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When Should We Perform Incisional Glaucoma Surgery?

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Published Online: Mar 20th 2015 US Ophthalmic Review, 2015;8(1):43–5 DOI:
Authors: Kateki Vinod, Joseph F Panarelli
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Deciding when to perform glaucoma surgery can be challenging despite evidence in the literature supporting its safety and efficacy. In addition to clinical examination, visual field testing, and optic nerve imaging, other patient factors such as age, family history, and ocular comorbidities influence the decision-making process and are especially helpful in patients with borderline intraocular pressure and/or equivocal progression. The potential for a complicated postoperative course and lack of immediate visual benefit makes glaucoma surgery less straightforward than other ophthalmic procedures. The decision to operate is ultimately based on a discussion between each individual patient and the glaucoma surgeon, with careful consideration of disease severity, risk for progression, and quality of life.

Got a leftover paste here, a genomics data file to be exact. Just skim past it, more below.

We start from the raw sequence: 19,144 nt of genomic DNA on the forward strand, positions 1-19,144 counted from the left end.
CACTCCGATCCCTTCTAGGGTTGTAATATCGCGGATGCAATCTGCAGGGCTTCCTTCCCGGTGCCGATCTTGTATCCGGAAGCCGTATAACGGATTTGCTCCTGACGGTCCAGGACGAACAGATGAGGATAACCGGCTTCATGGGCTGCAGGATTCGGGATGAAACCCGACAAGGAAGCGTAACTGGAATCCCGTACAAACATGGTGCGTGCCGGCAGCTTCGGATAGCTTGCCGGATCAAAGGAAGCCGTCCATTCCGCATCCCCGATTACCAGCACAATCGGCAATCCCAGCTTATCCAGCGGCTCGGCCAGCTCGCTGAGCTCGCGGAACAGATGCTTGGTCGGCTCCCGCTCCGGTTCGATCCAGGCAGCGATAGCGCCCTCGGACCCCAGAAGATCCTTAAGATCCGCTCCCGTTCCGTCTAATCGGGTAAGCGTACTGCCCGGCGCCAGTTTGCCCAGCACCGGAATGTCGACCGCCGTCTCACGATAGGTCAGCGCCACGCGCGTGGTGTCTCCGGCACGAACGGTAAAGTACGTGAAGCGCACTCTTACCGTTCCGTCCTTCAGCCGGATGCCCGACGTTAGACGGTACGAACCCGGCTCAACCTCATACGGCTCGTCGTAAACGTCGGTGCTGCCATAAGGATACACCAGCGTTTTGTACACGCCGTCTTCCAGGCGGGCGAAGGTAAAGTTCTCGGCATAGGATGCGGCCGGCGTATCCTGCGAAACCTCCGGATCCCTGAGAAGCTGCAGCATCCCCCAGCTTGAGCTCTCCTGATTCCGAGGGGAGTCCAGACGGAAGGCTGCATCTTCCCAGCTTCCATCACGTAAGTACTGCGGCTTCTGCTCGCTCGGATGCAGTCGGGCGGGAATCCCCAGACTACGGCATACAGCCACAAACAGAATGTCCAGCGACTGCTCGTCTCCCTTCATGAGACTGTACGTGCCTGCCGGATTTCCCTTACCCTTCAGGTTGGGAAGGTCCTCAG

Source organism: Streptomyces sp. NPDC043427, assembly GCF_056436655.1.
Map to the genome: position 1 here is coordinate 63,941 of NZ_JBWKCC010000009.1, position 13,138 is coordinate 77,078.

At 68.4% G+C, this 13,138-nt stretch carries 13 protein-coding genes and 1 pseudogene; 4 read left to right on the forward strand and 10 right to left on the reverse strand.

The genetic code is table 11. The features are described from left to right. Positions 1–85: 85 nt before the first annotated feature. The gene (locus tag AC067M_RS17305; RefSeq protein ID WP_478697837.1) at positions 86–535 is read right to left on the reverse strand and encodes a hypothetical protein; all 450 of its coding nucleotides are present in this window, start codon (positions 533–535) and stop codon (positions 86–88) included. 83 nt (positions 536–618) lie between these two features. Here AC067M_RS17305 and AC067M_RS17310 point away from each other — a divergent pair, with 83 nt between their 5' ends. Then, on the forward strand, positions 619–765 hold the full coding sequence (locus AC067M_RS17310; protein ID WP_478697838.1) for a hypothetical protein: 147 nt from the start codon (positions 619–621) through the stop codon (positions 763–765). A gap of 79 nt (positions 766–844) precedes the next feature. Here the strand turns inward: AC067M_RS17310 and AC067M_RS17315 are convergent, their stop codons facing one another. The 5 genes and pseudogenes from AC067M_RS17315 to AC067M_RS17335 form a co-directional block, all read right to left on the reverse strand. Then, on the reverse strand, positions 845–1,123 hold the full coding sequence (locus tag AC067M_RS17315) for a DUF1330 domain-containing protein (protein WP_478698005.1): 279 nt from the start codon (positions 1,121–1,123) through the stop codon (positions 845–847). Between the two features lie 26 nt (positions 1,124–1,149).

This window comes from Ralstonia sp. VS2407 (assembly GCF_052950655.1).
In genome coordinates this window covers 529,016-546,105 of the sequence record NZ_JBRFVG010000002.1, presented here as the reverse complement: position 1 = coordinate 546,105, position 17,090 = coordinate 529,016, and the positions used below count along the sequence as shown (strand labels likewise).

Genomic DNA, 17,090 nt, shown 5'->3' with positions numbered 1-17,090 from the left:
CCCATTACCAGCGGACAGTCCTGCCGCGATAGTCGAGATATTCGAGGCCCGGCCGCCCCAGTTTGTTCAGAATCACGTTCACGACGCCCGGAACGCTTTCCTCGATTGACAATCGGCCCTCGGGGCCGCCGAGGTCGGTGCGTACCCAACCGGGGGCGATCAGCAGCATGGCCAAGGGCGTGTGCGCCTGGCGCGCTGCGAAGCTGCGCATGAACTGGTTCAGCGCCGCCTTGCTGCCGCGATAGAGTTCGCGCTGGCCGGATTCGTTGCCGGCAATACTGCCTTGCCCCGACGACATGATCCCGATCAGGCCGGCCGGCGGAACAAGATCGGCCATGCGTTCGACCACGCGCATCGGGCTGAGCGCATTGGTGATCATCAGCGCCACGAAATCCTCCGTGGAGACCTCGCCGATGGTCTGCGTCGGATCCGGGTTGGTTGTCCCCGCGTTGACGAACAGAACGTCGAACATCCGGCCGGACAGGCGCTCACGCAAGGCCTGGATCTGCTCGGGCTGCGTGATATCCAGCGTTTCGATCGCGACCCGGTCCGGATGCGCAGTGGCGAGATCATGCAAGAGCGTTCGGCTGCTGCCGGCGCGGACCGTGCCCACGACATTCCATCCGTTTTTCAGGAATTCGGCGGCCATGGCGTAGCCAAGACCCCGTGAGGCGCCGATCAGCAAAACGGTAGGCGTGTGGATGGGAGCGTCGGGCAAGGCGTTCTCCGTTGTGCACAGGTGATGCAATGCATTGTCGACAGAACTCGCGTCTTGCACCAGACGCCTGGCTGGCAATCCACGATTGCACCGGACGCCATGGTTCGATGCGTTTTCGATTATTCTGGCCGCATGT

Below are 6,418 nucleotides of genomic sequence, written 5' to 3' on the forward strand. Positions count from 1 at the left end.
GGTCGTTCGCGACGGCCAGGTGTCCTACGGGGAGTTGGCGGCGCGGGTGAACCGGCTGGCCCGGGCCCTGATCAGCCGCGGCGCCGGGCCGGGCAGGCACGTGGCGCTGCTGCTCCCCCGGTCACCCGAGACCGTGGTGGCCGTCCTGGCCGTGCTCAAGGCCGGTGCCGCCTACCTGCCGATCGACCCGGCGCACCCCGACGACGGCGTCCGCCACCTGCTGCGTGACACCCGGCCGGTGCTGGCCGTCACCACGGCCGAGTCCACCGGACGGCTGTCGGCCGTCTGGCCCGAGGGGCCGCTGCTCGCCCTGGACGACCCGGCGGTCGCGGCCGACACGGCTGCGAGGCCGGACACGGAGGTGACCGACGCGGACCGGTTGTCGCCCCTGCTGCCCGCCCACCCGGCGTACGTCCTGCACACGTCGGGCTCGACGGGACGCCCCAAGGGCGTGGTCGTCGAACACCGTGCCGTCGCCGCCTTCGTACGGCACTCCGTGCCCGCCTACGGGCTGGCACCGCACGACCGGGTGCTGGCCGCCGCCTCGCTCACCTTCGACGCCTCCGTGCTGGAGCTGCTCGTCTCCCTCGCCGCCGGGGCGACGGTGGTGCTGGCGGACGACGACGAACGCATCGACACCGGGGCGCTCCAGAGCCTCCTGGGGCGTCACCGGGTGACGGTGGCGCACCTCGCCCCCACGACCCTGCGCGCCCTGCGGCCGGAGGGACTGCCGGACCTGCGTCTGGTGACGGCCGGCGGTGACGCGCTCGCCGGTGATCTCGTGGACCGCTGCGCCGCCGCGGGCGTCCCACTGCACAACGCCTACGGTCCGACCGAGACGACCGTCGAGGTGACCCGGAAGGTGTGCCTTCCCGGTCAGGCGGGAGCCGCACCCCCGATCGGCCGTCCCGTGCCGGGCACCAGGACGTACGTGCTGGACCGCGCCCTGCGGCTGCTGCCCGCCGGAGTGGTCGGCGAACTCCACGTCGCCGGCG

Glaucoma, glaucoma drainage implants, glaucoma surgery, intraocular pressure, trabeculectomy


The decision to perform incisional glaucoma surgery is not an easy one. Surgery has traditionally been reserved for patients who are progressing or are deemed likely to progress despite maximally tolerated medical and/ or laser therapy. It is at this point that the risk for continuing to observe outweighs the risks for performing surgery. There are numerous factors to be considered before consenting a patient for surgery but we think the most essential part of this process is to remember that each patient is unique. One cannot look at a simple set of parameters and decide to operate if one value is outside of the normal range. The decision is far more complex.